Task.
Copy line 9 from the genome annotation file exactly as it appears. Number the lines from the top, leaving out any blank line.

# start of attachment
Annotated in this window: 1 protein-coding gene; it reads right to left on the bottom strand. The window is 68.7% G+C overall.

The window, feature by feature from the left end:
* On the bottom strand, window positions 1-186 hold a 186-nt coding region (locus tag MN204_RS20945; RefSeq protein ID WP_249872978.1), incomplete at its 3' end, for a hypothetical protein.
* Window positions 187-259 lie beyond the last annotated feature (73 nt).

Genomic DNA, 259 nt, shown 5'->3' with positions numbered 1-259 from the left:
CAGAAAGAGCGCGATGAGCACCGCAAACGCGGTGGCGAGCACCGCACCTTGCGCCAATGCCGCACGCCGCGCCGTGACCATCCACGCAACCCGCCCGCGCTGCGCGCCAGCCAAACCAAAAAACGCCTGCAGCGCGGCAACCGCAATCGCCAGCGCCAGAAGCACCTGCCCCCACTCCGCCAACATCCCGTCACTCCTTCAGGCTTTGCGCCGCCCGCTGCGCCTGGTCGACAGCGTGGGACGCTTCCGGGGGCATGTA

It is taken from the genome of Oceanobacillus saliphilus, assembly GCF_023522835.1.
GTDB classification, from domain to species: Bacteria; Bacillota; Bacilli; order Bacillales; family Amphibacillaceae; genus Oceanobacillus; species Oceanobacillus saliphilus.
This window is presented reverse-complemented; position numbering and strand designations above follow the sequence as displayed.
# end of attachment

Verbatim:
This window is presented reverse-complemented; position numbering and strand designations above follow the sequence as displayed.